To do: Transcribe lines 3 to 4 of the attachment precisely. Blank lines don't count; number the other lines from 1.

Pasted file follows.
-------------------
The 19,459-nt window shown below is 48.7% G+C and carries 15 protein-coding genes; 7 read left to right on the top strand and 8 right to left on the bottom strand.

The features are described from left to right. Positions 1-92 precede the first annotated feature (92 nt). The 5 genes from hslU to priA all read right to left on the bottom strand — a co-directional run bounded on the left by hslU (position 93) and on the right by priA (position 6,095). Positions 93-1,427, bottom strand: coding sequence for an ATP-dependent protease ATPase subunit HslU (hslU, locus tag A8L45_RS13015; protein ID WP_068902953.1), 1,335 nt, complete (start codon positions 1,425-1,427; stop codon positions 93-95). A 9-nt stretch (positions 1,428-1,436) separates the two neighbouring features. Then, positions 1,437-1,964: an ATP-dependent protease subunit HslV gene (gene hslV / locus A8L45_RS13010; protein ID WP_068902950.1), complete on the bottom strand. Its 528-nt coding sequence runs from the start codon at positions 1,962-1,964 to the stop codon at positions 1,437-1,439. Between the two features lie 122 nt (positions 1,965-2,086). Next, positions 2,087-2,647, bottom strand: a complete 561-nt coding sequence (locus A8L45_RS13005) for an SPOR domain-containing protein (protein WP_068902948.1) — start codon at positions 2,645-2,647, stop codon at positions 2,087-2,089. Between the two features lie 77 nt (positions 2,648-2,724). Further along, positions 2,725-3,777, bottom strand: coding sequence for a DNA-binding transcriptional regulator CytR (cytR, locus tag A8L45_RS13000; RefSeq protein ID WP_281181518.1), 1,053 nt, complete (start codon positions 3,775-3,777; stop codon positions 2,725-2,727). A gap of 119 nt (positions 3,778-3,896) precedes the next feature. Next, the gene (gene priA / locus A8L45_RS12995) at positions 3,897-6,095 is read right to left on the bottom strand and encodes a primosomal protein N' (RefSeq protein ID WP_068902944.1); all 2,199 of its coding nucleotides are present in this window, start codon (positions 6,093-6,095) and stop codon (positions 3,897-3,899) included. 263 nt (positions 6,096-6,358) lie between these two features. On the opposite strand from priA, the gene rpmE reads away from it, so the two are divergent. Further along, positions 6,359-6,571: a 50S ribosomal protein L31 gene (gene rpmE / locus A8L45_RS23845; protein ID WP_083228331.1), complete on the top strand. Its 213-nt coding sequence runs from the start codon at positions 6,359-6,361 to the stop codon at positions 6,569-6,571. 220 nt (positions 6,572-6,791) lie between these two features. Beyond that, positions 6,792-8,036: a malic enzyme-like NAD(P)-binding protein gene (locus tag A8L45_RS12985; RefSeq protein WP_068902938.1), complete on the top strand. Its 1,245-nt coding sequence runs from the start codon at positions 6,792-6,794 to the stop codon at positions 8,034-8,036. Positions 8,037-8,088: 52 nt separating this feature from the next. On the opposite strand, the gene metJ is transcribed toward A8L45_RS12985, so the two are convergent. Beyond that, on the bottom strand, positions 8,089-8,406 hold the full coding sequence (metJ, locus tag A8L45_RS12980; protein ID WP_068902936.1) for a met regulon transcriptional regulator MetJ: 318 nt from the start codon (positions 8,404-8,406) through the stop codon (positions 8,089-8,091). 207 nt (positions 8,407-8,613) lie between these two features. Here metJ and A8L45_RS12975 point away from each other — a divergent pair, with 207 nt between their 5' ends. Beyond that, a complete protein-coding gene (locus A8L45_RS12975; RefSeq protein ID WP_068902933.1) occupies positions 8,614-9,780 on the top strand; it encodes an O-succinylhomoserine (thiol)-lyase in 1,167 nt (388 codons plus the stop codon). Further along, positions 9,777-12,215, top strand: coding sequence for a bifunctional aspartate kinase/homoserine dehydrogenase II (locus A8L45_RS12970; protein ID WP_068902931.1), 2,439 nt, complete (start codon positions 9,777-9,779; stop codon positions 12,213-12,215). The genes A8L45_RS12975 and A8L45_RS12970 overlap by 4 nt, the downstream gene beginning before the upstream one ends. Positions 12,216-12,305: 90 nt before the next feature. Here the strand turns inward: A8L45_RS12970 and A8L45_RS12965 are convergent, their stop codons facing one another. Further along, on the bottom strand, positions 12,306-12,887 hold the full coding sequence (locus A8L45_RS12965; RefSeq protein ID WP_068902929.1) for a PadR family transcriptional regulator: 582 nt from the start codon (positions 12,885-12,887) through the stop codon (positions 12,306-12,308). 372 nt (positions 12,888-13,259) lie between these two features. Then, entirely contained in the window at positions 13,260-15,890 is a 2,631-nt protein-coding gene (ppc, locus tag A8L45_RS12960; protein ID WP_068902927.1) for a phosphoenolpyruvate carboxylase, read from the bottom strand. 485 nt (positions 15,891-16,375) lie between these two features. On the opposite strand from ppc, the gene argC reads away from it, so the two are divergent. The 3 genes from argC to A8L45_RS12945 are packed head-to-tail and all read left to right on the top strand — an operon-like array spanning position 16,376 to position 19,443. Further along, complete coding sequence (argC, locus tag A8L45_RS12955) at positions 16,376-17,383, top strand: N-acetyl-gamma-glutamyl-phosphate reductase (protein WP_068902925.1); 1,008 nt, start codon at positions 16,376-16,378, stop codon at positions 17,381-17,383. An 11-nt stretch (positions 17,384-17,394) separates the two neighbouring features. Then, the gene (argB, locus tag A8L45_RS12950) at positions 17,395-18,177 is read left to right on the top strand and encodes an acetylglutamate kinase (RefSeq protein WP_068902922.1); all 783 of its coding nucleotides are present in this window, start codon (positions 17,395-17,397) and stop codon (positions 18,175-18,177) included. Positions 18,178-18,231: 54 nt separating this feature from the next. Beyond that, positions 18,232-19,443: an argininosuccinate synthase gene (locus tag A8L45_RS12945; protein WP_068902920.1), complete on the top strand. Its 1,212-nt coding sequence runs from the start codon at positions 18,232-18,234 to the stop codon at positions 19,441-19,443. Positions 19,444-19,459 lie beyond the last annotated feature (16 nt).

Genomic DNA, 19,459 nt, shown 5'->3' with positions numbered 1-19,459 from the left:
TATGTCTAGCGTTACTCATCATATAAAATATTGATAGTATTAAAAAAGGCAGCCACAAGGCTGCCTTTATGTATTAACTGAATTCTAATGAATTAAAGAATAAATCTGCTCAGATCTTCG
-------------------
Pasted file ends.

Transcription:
Genomic DNA, 19,459 nt, shown 5'->3' with positions numbered 1-19,459 from the left:
TATGTCTAGCGTTACTCATCATATAAAATATTGATAGTATTAAAAAAGGCAGCCACAAGGCTGCCTTTATGTATTAACTGAATTCTAATGAATTAAAGAATAAATCTGCTCAGATCTTCG